Different Mechanisms of Alkaline and Enzymatic Hydrolysis of the Insensitive Munition Component 2,4-Dinitroanisole Lead to Identical Products

Bridget A. Ulrich, Mallory Palatucci, Jakov Bolotin, Jim C. Spain, Thomas B. Hofstetter

Research output: Contribution to journalArticlepeer-review

5 Scopus citations

Abstract

The emerging use of 2,4-dinitroanisole (DNAN) in insensitive munitions formulations has caused concern about future contamination of subsurface environments, generating significant interest in understanding and identifying its transformation processes. Here we characterized the C and N isotope fractionation associated with abiotic and biological DNAN hydrolysis through alkaline hydrolysis at high pH as well as enzymatic hydrolysis by Nocardioides sp. JS1661 and partially purified DNAN O-demethylase. Whereas both reactions generated 2,4-dinitrophenol (DNP), compound-specific isotope analysis (CSIA) of DNAN and DNP revealed that these reactions occur by different mechanisms. Alkaline hydrolysis was associated with apparent 13C and 15N kinetic isotope effects (13C-AKIE and 15N-AKIE) of 1.044 ± 0.003 and 1.0027 ± 0.0004, respectively, reflecting the previously postulated nucleophilic aromatic substitution mechanism. Conversely, enzyme-catalyzed DNAN hydrolysis exhibited a 13C-AKIE of 1.027 ± 0.005 and a 15N-AKIE of 1.0032 ± 0.0003. On the basis of these AKIE values and the C and N isotope fractionation of DNP, our results imply that enzymatic O-demethylation of DNAN occurs through a nucleophilic substitution reaction at the aliphatic C of the methoxy group. This work provides a basis for the assessment of DNAN transformation by CSIA, as the C and N isotope fractionation patterns observed in this work are distinct from other hypothesized degradation pathways.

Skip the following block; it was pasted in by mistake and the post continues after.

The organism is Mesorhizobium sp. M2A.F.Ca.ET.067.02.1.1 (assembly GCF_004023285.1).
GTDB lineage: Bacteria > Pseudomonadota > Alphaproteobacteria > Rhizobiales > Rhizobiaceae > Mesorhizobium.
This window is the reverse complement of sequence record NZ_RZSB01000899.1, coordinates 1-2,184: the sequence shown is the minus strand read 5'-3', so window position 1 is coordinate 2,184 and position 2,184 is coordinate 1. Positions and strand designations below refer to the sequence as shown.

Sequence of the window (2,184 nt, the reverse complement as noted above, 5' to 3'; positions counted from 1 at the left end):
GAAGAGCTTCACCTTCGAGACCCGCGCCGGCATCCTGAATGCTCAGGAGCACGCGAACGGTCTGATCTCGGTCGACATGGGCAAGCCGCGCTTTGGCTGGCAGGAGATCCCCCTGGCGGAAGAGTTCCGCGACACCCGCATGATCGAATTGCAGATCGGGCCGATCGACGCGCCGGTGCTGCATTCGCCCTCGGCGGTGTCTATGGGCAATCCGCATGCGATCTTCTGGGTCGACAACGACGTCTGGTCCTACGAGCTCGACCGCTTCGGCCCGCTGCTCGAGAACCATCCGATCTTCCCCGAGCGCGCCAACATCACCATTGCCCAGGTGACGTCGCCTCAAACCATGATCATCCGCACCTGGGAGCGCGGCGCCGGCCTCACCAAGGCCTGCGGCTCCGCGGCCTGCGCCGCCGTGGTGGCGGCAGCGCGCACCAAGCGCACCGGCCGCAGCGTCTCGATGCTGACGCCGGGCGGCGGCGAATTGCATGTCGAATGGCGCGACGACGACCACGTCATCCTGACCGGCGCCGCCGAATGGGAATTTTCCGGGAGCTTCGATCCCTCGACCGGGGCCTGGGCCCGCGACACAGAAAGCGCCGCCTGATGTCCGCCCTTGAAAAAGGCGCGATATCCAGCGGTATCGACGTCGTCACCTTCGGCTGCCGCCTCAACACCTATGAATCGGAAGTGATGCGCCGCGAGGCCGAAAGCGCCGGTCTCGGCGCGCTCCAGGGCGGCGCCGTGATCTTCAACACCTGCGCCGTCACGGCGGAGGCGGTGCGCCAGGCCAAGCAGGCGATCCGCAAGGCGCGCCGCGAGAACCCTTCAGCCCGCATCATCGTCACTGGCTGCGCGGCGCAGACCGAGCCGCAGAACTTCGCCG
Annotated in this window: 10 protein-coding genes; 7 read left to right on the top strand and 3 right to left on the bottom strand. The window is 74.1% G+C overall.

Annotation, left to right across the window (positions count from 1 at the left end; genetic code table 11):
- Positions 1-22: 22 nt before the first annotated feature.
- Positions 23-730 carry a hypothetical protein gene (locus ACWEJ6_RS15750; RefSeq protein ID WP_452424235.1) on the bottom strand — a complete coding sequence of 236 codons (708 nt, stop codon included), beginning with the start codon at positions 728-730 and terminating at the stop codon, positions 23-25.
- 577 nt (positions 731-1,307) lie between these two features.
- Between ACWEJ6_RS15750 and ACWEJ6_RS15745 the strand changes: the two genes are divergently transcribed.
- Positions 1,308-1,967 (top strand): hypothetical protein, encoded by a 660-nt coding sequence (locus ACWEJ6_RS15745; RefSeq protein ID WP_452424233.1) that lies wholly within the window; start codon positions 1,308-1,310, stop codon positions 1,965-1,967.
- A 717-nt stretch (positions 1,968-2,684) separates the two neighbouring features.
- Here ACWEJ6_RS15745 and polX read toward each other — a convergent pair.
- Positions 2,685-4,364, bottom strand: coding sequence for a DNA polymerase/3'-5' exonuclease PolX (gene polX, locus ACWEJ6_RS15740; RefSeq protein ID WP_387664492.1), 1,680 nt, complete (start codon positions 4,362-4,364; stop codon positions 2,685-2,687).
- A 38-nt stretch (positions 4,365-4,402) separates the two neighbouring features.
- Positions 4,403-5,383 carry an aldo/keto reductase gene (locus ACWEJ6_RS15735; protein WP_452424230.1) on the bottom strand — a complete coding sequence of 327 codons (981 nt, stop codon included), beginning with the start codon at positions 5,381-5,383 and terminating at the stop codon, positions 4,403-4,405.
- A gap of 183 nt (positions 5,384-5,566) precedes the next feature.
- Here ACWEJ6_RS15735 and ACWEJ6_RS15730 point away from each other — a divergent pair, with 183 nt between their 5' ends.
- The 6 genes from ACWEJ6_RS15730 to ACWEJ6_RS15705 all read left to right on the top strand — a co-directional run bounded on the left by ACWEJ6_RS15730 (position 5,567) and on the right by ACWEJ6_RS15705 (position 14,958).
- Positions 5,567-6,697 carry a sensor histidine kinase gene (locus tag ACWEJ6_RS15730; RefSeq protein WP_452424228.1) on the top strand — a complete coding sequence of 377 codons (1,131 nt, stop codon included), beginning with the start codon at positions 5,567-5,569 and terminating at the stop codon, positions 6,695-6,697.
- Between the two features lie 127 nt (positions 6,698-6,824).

Original languageEnglish (US)
Pages (from-to)456-461
Number of pages6
JournalEnvironmental Science and Technology Letters
Volume5
Issue number7
DOIs
StatePublished - Jul 10 2018
Externally publishedYes

Bibliographical note

Funding Information:
B.A.U. was supported by the Strategic Environmental Research and Development Program (SERDP Project ER-2618).

Publisher Copyright:
© 2018 American Chemical Society.

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